Corridors provide a connection between different areas or destinations. Major transportation corridors link our destinations and activities and make it easier to move around the City using various modes of travel. Among these are regional and local transit corridors, greenway trails, and multimodal corridors supported by complementing land uses that connect key areas of the City.
The Commercial Corridor designation includes the three-mile stretch of commercial development along East Santa Fe Street (K-150) running east from the downtown to a point just west of Pflumm Road. This corridor will continue to accommodate a full range of commercial uses, including auto-oriented uses, but has the opportunity to be transformed over time into a corridor that is more walkable and incorporates other types of uses.
Constraints and challenges for the Commercial Corridor are numerous: dated site design, auto-dependent uses, multiple mid-block driveway accesses, inadequate landscaping, and limited pedestrian access and circulation. Much of the area was developed in an ad-hoc manner, creating a number of parcels that have become functionally obsolete and more difficult to assemble than under a unified development scheme. At the same time, the area is a high-traffic, high-visibility corridor that serves as a major artery for the community. The corridor benefits from substantial newer development constructed near the Black Bob Road intersection, and has many unique opportunities and assets including successful retail shops, healthy surrounding neighborhoods, and the Indian Creek streamway.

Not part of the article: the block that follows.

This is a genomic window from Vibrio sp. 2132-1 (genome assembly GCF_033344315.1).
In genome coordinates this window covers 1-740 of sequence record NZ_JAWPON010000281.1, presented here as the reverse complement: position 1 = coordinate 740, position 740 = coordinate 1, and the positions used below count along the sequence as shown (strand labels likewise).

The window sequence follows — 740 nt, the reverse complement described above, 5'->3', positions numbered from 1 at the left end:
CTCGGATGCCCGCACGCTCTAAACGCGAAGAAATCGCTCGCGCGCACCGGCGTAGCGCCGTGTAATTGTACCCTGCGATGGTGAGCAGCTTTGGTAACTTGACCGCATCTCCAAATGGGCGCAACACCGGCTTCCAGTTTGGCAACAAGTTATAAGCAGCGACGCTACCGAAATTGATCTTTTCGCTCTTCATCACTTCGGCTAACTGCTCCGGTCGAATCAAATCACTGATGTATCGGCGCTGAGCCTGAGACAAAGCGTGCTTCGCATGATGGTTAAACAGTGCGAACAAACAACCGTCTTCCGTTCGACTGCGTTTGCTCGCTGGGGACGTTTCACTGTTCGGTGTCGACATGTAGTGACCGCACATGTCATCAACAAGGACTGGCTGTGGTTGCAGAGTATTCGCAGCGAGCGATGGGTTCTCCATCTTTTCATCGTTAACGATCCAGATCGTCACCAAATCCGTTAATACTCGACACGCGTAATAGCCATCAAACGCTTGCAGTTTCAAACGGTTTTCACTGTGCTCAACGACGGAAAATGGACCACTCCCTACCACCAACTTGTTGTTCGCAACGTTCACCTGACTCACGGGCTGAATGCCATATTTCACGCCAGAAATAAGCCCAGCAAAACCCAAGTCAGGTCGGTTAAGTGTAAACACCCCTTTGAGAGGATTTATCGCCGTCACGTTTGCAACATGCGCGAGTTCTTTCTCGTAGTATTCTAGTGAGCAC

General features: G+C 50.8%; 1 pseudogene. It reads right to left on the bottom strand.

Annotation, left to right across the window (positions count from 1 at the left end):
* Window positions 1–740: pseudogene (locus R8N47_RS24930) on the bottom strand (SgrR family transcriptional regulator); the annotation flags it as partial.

Regional and Local Transit Corridors
The transit network is focused on access to key destinations and is surrounded by densities sufficient to reach a critical mass for ridership. Regional Transit Corridors stretch along I-35 and K-10, connecting the Olathe City Center District and other Districts to other communities in the Kansas City metropolitan area. These Regional Transit Corridors are the backbone for an expanded multimodal transportation system, which will maximize pedestrian, transit, and vehicular efficiency. Local transit corridors link Olathe’s various activity centers. A system of arterial streets, collector streets, and trails include pedestrian and bicycle facilities that branch off into the community’s Neighborhoods. Routes are simple and efficient, and residents can reach most destinations within the planning area through a combination of multimodal alternatives.
The Future Land Use Map locates the intensity and density of development to promote high levels of ridership. Additional residential density has been strategically placed near Transit Corridors and Centers. It is anticipated that transit stops will be provided within all of the Centers and Districts located on a transit line. Integrating transit with housing and employment has the potential to lower average commute distances, relieve congestion, encourage economic development activity, and improve air quality. Mixed use areas can create walkable environments which further reduce reliance on the automobile.